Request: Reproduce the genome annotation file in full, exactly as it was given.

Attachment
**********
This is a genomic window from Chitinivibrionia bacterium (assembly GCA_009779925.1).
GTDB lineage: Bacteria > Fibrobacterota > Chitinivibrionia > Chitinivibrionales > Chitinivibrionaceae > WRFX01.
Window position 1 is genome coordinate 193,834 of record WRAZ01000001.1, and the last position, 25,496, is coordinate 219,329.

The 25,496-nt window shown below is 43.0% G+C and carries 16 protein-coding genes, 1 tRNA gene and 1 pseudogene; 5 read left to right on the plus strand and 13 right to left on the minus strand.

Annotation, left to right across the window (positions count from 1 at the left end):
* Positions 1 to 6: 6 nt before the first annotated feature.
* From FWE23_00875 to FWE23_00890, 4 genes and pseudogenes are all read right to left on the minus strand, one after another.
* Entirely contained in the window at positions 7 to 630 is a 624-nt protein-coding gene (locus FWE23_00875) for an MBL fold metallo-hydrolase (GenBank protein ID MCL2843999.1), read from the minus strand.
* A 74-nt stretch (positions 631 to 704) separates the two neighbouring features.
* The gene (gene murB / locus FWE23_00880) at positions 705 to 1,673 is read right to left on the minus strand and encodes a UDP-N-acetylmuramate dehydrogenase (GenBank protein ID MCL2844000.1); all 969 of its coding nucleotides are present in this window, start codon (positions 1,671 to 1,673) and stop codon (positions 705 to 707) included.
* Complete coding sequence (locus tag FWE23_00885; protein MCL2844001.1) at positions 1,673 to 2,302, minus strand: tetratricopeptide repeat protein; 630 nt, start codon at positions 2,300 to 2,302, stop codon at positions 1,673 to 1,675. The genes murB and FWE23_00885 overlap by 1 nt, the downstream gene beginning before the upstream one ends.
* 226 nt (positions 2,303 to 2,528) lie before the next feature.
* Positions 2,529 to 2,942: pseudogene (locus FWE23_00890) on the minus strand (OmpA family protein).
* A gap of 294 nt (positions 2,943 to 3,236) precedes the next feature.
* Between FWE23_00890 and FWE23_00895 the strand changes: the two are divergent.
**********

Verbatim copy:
This is a genomic window from Chitinivibrionia bacterium (assembly GCA_009779925.1).
GTDB lineage: Bacteria > Fibrobacterota > Chitinivibrionia > Chitinivibrionales > Chitinivibrionaceae > WRFX01.
Window position 1 is genome coordinate 193,834 of record WRAZ01000001.1, and the last position, 25,496, is coordinate 219,329.

The 25,496-nt window shown below is 43.0% G+C and carries 16 protein-coding genes, 1 tRNA gene and 1 pseudogene; 5 read left to right on the plus strand and 13 right to left on the minus strand.

Annotation, left to right across the window (positions count from 1 at the left end):
* Positions 1 to 6: 6 nt before the first annotated feature.
* From FWE23_00875 to FWE23_00890, 4 genes and pseudogenes are all read right to left on the minus strand, one after another.
* Entirely contained in the window at positions 7 to 630 is a 624-nt protein-coding gene (locus FWE23_00875) for an MBL fold metallo-hydrolase (GenBank protein ID MCL2843999.1), read from the minus strand.
* A 74-nt stretch (positions 631 to 704) separates the two neighbouring features.
* The gene (gene murB / locus FWE23_00880) at positions 705 to 1,673 is read right to left on the minus strand and encodes a UDP-N-acetylmuramate dehydrogenase (GenBank protein ID MCL2844000.1); all 969 of its coding nucleotides are present in this window, start codon (positions 1,671 to 1,673) and stop codon (positions 705 to 707) included.
* Complete coding sequence (locus tag FWE23_00885; protein MCL2844001.1) at positions 1,673 to 2,302, minus strand: tetratricopeptide repeat protein; 630 nt, start codon at positions 2,300 to 2,302, stop codon at positions 1,673 to 1,675. The genes murB and FWE23_00885 overlap by 1 nt, the downstream gene beginning before the upstream one ends.
* 226 nt (positions 2,303 to 2,528) lie before the next feature.
* Positions 2,529 to 2,942: pseudogene (locus FWE23_00890) on the minus strand (OmpA family protein).
* A gap of 294 nt (positions 2,943 to 3,236) precedes the next feature.
* Between FWE23_00890 and FWE23_00895 the strand changes: the two are divergent.